By DAN MACINTOSH
All My Friends is the new festival venture from Hard Summer creator Gary Richards, and with its eclectic mix of rap, R and B and EDM, it carries on where last year’s Hard Summer event left off. Once again, Richards got the musical mix just right – especially for those that prefer their EDM in slightly smaller doses.
The second day’s most anticipated performance was M.I.A.’s headlining slot, especially since it precedes the upcoming Sept. 28 release of Matangi/ Maya / M.I.A., a documentary detailing the artist’s fascinating life. M.I.A. took the stage at 9 P.M. shrouded by beautiful yellow curtains and accompanied by a female DJ and three female dancers. M.I.A., wearing a colorful outfit, brought an exotic, world music vibe to this downtown outdoor stage, which felt perfectly at home here in this Los Angeles ethnic melting pot.
The set’s highpoint was her performance of “Boyz,” where she invited female audience members to join in and dance with her as she sang about, well, boys. The low point, however, arrived right at the place where M.I.A.’s performance should have peaked. She tried (multiple times) to end her set with “Paper Planes,” her best-known song. This fantastic single, smartly built upon a sample from The Clash’s “Straight to Hell,” was started, stopped, started again over and over because M.I.A. kept complaining about the sound in her monitor – even though everything sounded great out in the audience. She called out her sound person by name, which must have been embarrassing to the poor soul. One walked away from this set thinking, ‘Wow, that was awkward.’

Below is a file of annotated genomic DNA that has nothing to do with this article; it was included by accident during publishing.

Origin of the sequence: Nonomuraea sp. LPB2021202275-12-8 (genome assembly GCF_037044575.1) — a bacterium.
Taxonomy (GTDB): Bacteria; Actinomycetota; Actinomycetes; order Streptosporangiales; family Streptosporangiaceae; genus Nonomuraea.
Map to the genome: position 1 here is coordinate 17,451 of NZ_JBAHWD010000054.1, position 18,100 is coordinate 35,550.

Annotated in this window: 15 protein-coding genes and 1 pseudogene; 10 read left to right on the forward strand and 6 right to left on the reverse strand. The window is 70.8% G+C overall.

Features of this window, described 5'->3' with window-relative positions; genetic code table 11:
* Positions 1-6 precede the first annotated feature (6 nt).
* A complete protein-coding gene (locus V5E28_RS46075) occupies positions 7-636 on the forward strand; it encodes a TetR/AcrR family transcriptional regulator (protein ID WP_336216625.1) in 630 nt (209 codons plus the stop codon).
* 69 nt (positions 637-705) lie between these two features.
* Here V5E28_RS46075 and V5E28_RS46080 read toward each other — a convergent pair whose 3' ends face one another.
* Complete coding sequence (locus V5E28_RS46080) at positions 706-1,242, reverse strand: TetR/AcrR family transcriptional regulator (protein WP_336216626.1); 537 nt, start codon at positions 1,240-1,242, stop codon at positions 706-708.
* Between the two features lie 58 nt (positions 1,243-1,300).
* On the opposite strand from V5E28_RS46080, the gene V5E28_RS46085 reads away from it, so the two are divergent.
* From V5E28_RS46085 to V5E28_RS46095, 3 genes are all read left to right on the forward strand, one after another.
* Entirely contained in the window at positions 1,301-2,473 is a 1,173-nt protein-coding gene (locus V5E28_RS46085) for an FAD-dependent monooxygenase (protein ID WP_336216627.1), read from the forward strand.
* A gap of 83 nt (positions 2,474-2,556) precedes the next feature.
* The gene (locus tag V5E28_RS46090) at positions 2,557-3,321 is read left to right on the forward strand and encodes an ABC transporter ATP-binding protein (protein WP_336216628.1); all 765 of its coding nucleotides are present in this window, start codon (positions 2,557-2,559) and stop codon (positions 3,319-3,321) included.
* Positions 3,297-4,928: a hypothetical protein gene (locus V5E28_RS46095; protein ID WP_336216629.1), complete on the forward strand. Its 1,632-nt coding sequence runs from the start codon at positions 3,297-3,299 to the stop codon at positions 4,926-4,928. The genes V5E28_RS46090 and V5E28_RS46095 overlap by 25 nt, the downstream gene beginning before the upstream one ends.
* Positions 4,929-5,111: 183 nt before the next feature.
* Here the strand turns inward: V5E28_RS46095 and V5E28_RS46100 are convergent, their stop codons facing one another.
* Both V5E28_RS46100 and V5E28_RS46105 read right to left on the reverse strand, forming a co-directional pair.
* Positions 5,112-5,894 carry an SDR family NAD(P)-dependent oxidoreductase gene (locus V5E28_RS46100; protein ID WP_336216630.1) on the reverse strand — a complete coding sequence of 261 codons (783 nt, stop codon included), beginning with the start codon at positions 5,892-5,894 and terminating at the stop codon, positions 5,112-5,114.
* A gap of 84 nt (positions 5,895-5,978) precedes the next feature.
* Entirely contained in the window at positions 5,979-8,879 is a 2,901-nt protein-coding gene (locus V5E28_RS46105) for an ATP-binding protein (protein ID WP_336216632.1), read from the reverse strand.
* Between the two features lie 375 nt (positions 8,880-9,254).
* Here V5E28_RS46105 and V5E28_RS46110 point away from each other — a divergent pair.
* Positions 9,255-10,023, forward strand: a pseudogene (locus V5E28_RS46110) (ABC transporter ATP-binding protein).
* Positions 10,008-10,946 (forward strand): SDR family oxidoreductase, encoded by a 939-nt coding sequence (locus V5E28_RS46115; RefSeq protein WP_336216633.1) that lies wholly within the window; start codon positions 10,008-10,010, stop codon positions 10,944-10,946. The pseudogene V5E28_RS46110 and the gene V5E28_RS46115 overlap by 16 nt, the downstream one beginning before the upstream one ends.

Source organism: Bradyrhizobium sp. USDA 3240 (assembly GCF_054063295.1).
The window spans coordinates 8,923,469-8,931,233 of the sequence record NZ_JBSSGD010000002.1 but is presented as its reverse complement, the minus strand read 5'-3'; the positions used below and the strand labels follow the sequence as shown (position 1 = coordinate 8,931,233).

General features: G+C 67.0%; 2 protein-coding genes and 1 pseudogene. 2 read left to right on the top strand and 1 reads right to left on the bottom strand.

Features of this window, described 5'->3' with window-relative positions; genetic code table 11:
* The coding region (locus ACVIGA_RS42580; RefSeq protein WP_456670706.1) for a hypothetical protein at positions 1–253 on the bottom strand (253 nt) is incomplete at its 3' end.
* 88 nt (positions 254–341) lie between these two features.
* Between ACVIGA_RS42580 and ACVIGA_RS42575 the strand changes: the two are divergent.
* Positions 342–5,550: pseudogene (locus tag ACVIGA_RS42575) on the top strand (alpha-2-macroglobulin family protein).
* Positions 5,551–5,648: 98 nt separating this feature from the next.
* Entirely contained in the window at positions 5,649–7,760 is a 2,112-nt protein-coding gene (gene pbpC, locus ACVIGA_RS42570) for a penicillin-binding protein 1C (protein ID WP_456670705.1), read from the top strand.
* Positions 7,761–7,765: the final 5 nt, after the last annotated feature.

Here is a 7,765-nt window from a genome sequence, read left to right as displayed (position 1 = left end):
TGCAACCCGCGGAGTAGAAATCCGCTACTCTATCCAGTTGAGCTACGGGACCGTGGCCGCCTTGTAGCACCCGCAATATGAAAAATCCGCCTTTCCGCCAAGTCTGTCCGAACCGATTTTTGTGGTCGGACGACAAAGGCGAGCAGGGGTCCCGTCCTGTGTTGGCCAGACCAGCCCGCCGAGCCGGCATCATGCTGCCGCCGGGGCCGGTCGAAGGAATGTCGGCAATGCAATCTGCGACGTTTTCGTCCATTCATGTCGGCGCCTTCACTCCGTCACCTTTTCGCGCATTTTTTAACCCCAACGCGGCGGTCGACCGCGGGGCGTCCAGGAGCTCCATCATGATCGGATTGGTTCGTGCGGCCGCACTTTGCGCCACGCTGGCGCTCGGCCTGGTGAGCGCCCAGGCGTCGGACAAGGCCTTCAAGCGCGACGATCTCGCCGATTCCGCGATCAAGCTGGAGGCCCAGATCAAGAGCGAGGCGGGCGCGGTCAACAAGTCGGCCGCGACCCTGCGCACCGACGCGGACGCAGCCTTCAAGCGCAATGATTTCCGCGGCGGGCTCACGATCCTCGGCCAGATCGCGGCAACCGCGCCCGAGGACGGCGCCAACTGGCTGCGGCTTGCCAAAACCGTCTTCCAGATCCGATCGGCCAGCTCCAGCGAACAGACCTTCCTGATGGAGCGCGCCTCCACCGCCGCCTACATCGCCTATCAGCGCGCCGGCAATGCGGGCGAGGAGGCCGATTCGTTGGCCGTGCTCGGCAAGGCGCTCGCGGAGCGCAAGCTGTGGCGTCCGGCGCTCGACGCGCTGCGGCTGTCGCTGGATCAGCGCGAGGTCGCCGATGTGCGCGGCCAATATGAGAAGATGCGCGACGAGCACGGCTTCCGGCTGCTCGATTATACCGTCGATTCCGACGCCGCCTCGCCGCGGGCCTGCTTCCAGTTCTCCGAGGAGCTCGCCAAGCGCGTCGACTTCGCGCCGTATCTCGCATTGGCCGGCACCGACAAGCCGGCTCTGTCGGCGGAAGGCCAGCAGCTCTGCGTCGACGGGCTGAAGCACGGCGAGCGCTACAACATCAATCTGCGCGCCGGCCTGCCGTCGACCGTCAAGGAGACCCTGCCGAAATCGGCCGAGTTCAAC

M.I.A. was preceded by an extremely enjoyable Armand Van Helden set. His performance time was expanded, presumably, because rapper Yo Gotti was an unexplained no-show. With tracks like “Bonkers,” Van Helden had the audience dancing from the get-go with modified disco grooves. Fans weren’t dancing just to look cool, but with a sincere sense of celebration. Unlike Phlegmatic Dogs (worst-named act of the day) and Golf Clap (best name), which relied upon cliché EDM sonic elements, Van Helden exhibited an obvious love for, and expertise in dance music, which explains the audience’s spontaneous physical response.
Jubilee also distinguished herself with a mix that incorporated various island musical elements, which included Reggaeton and reggae. Although she drew a small crowd to her early 5 P.M. set, a sparse and loyal group loved every minute of it. Elsewhere, Ravyn Lenae arrived with a three-piece band, and filled the air with welcome, organic R and B. Sheck Wes’s preceding set showcased the East Coast rapper’s energetic style. He certainly got his exercise in running back and forth across the stage.
With its three stages shadowed by downtown buildings, this wasn’t the most beatific concert setting. Parks with soft grass for sitting and standing are always better. Sonically, though, Gary Richards knows how to create a winning festival formula, which makes this one friend to always follow.